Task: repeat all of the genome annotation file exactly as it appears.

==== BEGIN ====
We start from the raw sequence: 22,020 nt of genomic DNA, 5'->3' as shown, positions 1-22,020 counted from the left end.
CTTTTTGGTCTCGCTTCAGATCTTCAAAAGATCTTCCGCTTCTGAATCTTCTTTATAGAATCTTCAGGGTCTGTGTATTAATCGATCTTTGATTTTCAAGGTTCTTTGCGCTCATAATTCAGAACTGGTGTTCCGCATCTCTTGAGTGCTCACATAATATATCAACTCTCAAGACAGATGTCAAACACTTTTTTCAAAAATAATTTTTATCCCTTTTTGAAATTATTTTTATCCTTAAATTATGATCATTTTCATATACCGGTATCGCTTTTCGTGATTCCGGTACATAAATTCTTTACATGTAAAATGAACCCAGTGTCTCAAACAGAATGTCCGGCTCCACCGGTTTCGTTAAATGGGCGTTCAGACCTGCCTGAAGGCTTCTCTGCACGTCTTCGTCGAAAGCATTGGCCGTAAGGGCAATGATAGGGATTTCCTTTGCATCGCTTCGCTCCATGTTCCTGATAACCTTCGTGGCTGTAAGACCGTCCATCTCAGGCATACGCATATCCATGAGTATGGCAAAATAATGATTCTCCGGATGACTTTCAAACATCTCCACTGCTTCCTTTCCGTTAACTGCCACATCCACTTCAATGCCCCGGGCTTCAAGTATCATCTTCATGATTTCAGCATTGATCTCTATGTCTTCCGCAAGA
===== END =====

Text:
We start from the raw sequence: 22,020 nt of genomic DNA, 5'->3' as shown, positions 1-22,020 counted from the left end.
CTTTTTGGTCTCGCTTCAGATCTTCAAAAGATCTTCCGCTTCTGAATCTTCTTTATAGAATCTTCAGGGTCTGTGTATTAATCGATCTTTGATTTTCAAGGTTCTTTGCGCTCATAATTCAGAACTGGTGTTCCGCATCTCTTGAGTGCTCACATAATATATCAACTCTCAAGACAGATGTCAAACACTTTTTTCAAAAATAATTTTTATCCCTTTTTGAAATTATTTTTATCCTTAAATTATGATCATTTTCATATACCGGTATCGCTTTTCGTGATTCCGGTACATAAATTCTTTACATGTAAAATGAACCCAGTGTCTCAAACAGAATGTCCGGCTCCACCGGTTTCGTTAAATGGGCGTTCAGACCTGCCTGAAGGCTTCTCTGCACGTCTTCGTCGAAAGCATTGGCCGTAAGGGCAATGATAGGGATTTCCTTTGCATCGCTTCGCTCCATGTTCCTGATAACCTTCGTGGCTGTAAGACCGTCCATCTCAGGCATACGCATATCCATGAGTATGGCAAAATAATGATTCTCCGGATGACTTTCAAACATCTCCACTGCTTCCTTTCCGTTAACTGCCACATCCACTTCAATGCCCCGGGCTTCAAGTATCATCTTCATGATTTCAGCATTGATCTCTATGTCTTCCGCAAGA